Scott Barrow

Will the Kindle Save Newspapers?

In Uncategorized on February 28, 2009 at 5:11 am

The PC and by extension the Web have evolved to become paid content killers.  But a promising new generation of consumer devices with integrated software and services offers new hope– one of which just might save the newspaper business.

Amazon recently launched the Kindle 2, the follow-up to their e-book reader.  It retails for $359, and in addition to offering over 240,000 books, the integrated Kindle Store also offers newspapers, magazines, and blogs.  Newspaper subscriptions range from $5.99 to $14.99 per month and are delivered “automatically and wirelessly to your Kindle, so it’s waiting for you to read first thing in the morning.”

Newspapers continue to lose value in their paper form and the consumer has come to expect free content [of all kinds] on the Web.  Now, the Kindle offers a new opportunity for the industry to reinvent itself.  If the Kindle becomes the iPod of print, will consumers pay for the convenience of automatic, wireless delivery on their favorite e-book reader?  At least one publisher seems to think so.

Newspapers shouldn’t just embrace the Kindle, they should promote it as if their lives depended on it.  They could model themselves after mobile carriers.  Like a free phone with a service plan, imagine the New York Times offering readers a free Kindle with a commitment of a 2-year subscription.

Ebay, Craigslist, and the Web itself may have nearly destroyed the newspaper business, but Amazon can save it.

Sadly it’s too late for the Rocky Mountain News.  Colorado’s oldest newspaper published its final edition today, just two months shy of its 150 year anniversary.


Looking to Big-Screen E-Readers to Help Save the Daily Press.”  New York Times, 3 May 2009.

Amazon’s Kindle has a big job: saving the newspaper industry.”  Los Angeles Times, 7 May 2009.

Murdoch Warns That Without eTablets, “Newspapers Will Go Out Of Business.” TechCrunch, 17 November 2009.

  1. He Don’t Read A Paper-We pity the wan who does not take a newspaper. His want of enlightenment leads to endless misfortunes. He lives in a world of constant progress, and deliberately closes his eyes to all the changes which that progress insures. Because he keeps himself unacquainted with such changes, he imagines they don’t exist. He is willfully blind and willfully ignorant and supposes others just as blind and ignorant as himself. Of course, he gets swindled. The case with which he can be defrauded tempts roguery, on all sides, to victimize him. Let him take a newspaper, and keep up with the current of universal information. Let him read the Rocky Mountain News. July 10, 1861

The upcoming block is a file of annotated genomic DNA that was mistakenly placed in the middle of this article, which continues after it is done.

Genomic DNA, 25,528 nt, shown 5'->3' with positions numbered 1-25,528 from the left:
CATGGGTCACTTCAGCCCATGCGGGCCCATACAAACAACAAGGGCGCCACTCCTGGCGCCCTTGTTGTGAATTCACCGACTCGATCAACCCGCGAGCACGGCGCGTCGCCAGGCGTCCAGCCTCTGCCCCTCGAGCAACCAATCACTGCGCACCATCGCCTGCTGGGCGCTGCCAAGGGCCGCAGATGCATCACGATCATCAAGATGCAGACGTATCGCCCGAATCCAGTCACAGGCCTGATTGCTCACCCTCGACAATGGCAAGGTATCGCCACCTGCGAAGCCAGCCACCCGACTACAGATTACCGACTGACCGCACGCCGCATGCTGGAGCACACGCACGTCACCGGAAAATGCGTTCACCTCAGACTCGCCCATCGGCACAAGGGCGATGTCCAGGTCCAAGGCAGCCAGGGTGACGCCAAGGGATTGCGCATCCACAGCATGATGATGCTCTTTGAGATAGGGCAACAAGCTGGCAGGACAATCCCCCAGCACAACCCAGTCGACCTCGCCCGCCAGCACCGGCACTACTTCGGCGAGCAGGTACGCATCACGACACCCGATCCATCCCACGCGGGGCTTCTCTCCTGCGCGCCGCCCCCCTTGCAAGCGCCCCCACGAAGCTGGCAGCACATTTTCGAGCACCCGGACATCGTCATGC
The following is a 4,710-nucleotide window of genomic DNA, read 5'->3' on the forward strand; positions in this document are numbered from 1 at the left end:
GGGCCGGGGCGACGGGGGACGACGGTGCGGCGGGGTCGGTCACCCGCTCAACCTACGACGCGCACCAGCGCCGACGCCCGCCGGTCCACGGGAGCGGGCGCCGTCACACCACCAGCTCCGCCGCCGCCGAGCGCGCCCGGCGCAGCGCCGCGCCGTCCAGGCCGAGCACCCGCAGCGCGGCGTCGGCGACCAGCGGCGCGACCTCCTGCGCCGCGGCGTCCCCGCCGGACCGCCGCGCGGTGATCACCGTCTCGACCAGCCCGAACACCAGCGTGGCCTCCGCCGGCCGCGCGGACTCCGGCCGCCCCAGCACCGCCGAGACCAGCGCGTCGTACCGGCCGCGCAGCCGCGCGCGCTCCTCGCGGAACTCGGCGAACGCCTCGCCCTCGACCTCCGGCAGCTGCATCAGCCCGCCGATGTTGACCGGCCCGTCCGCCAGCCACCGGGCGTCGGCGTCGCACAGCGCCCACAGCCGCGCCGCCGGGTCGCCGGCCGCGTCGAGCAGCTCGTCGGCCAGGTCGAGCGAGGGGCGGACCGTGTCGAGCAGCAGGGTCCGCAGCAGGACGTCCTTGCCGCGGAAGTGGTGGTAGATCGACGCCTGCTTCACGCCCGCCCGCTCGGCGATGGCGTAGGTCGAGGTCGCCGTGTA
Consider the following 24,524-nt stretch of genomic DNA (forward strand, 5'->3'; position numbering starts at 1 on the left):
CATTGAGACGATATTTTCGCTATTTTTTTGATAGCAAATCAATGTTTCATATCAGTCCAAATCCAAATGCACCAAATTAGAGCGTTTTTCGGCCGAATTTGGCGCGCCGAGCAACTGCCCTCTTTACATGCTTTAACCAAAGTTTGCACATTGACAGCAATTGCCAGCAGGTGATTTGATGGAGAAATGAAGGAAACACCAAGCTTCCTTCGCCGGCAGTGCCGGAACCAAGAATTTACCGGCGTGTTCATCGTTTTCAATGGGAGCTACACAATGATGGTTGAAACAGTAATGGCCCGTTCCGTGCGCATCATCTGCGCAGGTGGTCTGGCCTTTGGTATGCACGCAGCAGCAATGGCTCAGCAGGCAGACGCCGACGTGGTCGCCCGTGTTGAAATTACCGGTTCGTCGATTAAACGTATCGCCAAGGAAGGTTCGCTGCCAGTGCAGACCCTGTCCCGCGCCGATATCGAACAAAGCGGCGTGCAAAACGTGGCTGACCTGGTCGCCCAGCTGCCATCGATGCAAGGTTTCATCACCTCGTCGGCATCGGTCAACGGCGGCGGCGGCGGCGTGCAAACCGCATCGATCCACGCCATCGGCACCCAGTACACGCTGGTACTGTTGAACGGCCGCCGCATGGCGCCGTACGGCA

2. An interesting idea, but I don’t see a business model that would support a newspaper such as the Washington Post or the New York Times. Even if one of those papers was able to get a million subscribers at $15 a month, that’s $180 million. But currently, at the NYT, advertising revenues are almost $1 Billion, even during the downturn. Would you pay $15 a month, and want to page thru ads? Would advertisers be willing to pay anything near the even depressed rates they are now paying for print ads on a platform like the Kindle?

    Interesting, but I think no.

    • Steve,

      You make a fair point, but let’s take the Rocky Mountain News as an example. In 2008, their expenses came in around $25M. At $15 a month, they’d only need 139k subscribers to break even, and that’s before looking at the question of advertising revenue. So for smaller papers with a smaller cost structure, I think it’s completely plausible. Certainly a better answer than ending the publication.

      Further, if the Kindle evolved into a larger format tabloid format (Kindle 3?) with better resolution I think you could find a way to develop an advertising model that provided additive revenue and didn’t hamper the user experience. It may even start to look like an actual paper, just digital, dynamic, and without the same cost of production and distribution.

      All industries go through tectonic shifts over time (railroads, steel, auto, music). All have to lower their costs of production, manage expectations of lower margins, find new and diverse sources of revenue, face consolidation, etc. And overall, everyone has to realize that trading analog dollars for digital pennies comes at a price. The question shouldn’t be how does the New York Times maintain $1B in ad revenue, the question should be how does the New York Times adapt and brace itself against the inevitable digital tipping point buffeting at their doors. Revenue may be less, but not all newspapers need face the tragedy of the Rocky Mountain News, San Fransisco Chronicle, Seattle Post-Intelligencer, Minneapolis Star-Tribune, Philadelphia Inquirer, Chicago Tribune, or The Los Angeles Times if they manage the transition smartly and get ahead of the curve.

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